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Minnesota Fans Go Wild Over New Arena

Sat April 01, 2000 - Midwest Edition
Dorinda Anderson

Best known as the home of Minnesota State High School tournaments, the St. Paul Civic Center Arena was demolished and is being replaced with a 59,850-square-meter (665,000 sq. ft.) structure that will still host high school hockey tournaments. Many other events will also find their home at the National Hockey League’s (NHL) Minnesota Wild arena.

Minnesota Wild is owned by Minnesota Hockey Ventures Group LP, chaired by Bob Naegele Jr., a long-time Minnesota hockey fan and community business leader. Chief Executive Officer Jac K. Sperling will oversee the operations of the organizations, including the new St. Paul Arena and Minnesota Wild’s business and hockey operation.

As the arenas project director, Ray Chandler will direct the team’s work on the multi-purpose, entertainment facility.

The former arena was opened in 1973 for $19 million and played host to numerous entertainers, circuses, ice shows, sportsman’s shows and home and patio shows. But because of its limited seating — about 14,000 — and a need for renovation to meet NHL standards, renovation proved cost prohibitive, said Allen Troshinsky, project director with M.A. Mortenson of Minneapolis. “At the time it was built, it wasn’t built to accommodate a current NHL crowd and it didn’t have novelty areas like concessions, which are necessary for a NHL team to survive.”

M.A. Mortenson and Thor Construction Inc., are working jointly on the project as construction managers.

The new facility, which will have seating for about 18,600 hockey fans and up to 20,000 seats for other events depending on where the stage is set, is being constructed at the same location as the previous arena — on a 6-acre site in downtown St. Paul, MN.

Two other buildings making up the downtown St. Paul convention, entertainment and sports complex are The Roy Wilkins Auditorium, which opened in 1931 and hosts many events such as small rock concerts; and the St. Paul RiverCentre, Convention Center, which opened about two years ago, and is more of a convention center. Both are basic all-brick buildings, Troshinsky said, and they will connect to the new arena.

The construction process has been a pretty easy one, Troshinsky said. “We went into the construction knowing that one of the toughest obstacles would be demolition of the existing facility while maintaining service to the two other buildings. It was an extensive disruption avoidance program.”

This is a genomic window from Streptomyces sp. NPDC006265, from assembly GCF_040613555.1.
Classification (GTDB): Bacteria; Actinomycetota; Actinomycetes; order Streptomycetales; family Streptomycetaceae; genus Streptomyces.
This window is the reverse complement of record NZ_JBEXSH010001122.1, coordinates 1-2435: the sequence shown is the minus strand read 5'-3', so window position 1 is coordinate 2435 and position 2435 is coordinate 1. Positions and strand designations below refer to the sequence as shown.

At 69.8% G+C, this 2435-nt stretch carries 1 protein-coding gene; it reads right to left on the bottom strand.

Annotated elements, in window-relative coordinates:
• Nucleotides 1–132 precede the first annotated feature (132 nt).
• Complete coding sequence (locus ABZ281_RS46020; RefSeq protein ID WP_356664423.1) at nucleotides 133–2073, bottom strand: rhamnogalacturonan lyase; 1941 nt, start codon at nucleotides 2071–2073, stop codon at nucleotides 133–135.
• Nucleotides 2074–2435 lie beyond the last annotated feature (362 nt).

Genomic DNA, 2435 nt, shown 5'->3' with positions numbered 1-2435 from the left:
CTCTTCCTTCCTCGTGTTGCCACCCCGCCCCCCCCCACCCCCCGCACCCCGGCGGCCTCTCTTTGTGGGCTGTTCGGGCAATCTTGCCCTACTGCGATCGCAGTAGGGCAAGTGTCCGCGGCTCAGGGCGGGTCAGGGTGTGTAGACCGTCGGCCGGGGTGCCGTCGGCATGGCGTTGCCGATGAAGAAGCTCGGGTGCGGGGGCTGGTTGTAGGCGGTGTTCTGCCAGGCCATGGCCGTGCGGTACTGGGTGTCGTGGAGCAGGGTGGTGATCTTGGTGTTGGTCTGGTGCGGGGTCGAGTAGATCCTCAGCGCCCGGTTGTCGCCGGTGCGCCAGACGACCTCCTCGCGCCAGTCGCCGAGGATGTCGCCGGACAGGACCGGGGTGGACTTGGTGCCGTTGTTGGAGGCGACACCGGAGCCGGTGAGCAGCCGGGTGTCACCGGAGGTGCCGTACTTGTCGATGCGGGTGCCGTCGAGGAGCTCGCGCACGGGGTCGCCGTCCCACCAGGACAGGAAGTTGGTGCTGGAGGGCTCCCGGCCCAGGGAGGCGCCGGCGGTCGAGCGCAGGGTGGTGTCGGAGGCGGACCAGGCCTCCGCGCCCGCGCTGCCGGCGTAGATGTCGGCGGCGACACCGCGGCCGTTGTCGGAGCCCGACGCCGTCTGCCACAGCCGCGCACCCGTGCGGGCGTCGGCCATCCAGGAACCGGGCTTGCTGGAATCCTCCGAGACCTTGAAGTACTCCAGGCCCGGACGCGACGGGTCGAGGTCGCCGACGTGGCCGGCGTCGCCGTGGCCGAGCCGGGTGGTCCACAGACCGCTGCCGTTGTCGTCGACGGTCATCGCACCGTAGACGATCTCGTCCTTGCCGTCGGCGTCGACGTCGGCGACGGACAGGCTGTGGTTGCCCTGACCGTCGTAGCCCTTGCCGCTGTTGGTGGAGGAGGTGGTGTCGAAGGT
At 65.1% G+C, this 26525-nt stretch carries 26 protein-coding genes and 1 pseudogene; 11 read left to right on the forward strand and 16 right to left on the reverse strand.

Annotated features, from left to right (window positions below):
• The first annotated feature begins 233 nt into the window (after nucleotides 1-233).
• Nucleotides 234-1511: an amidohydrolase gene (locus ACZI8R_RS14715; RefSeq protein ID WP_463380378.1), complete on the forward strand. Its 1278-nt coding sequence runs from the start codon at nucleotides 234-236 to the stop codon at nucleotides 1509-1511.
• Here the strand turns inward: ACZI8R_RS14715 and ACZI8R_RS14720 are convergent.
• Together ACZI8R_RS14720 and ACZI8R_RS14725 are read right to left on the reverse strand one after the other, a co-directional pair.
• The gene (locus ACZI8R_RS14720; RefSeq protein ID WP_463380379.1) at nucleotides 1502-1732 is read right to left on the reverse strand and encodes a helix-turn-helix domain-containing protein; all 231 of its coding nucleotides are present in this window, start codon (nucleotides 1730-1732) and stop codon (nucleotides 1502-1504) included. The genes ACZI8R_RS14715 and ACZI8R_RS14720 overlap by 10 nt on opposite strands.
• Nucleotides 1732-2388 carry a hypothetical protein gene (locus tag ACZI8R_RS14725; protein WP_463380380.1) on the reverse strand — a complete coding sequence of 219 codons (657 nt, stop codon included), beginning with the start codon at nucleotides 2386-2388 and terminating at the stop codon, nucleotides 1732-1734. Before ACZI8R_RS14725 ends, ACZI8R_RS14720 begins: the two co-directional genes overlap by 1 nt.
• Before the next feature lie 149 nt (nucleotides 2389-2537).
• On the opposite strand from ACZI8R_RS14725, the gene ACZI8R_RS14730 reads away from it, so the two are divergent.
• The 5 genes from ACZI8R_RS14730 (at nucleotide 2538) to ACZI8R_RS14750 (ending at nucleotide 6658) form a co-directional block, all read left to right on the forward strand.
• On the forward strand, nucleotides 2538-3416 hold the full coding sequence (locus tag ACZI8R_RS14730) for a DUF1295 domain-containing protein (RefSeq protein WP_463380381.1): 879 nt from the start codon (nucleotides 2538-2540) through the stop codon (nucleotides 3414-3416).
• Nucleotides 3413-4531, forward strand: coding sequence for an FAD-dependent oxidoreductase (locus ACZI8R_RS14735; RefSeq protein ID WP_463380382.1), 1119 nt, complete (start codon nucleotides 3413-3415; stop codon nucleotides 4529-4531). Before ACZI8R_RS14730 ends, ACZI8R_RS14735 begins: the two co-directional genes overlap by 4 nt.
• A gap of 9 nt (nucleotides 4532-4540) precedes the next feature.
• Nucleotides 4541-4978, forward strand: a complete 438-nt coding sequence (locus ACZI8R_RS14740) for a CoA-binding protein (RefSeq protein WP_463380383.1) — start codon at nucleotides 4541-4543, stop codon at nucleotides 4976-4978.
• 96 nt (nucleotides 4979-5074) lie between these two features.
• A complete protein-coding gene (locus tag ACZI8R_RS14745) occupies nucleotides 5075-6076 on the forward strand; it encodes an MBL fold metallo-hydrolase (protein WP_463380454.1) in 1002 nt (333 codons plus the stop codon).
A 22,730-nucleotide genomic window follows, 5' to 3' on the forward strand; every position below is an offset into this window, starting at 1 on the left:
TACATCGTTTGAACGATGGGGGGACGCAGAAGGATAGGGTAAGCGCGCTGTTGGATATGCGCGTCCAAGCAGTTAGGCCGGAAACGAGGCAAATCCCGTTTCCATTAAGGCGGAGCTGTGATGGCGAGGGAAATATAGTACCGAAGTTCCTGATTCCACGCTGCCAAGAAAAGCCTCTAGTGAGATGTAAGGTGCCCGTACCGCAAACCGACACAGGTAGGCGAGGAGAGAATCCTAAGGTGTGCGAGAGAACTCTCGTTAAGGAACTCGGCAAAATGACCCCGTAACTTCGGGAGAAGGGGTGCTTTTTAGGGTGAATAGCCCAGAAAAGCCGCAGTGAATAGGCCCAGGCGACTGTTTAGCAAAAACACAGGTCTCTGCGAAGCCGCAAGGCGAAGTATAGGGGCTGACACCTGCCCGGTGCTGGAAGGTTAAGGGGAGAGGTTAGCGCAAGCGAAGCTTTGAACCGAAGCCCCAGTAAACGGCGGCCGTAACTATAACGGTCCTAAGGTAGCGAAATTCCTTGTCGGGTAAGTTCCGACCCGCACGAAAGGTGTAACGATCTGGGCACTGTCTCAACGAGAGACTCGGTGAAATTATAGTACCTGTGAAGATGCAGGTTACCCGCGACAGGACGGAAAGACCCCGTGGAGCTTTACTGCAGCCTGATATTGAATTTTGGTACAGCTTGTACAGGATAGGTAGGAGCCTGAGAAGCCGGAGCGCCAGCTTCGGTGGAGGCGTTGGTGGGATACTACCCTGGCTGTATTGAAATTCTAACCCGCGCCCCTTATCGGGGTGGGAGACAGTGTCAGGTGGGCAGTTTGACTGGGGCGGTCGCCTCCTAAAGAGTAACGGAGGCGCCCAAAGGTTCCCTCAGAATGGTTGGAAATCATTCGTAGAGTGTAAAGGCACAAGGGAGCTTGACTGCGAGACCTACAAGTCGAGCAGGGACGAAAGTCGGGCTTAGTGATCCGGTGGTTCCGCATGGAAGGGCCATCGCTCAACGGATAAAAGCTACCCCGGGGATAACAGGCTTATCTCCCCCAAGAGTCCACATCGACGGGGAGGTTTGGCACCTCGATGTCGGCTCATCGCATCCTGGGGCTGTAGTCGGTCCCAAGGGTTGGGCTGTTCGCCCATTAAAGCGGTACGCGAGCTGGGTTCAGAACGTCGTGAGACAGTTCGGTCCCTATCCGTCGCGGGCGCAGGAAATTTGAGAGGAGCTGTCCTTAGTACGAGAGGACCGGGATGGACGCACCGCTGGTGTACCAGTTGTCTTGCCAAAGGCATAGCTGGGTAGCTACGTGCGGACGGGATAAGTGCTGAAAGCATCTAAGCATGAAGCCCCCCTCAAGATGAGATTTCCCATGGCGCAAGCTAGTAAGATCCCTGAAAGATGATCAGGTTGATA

Demolition began in June of 1998 and new construction followed in October of that year. The $130-million arena is scheduled for completion this fall, with events being planned for October.

At this point, the concrete structure is fully enclosed for the winter months, and the interior finish work is beginning, he added. The roof consists of a steel roof system.

Though the majority of the outside of the building is a brick facade and stone that matches the adjacent buildings, the entire west wall is glass. “That is probably the most notable piece of construction people will see when they come here,” Troshinsky said. “The old one was a big solid drum. This building is extremely open. You can stand outside and see activity on every floor and people inside will have an excellent view of the cathedral, the capital and the downtown buildings.”

Much of the interior will consist of exposed concrete. There will be a lot of drywall and acoustical ceiling tile. The suites will be finished with high-end finishes and wall coverings in lieu of paint, Troshinsky said. There will also be a number of tiles in the bathrooms and slate floors at all four major entrances, one on each corner.

So far about 30 subcontractors have worked on the project. Soon interior finish contracts will be awarded, which will bring the number of subcontractors to 40 or 50 by the time the building is complete, Troshinsky said.

Since the construction of the St. Paul Arena is part of a river front issue where the city is trying to draw people back downtown, there are also plans to build a skyway on the southern end to connect the entire complex to the other skyways in town.

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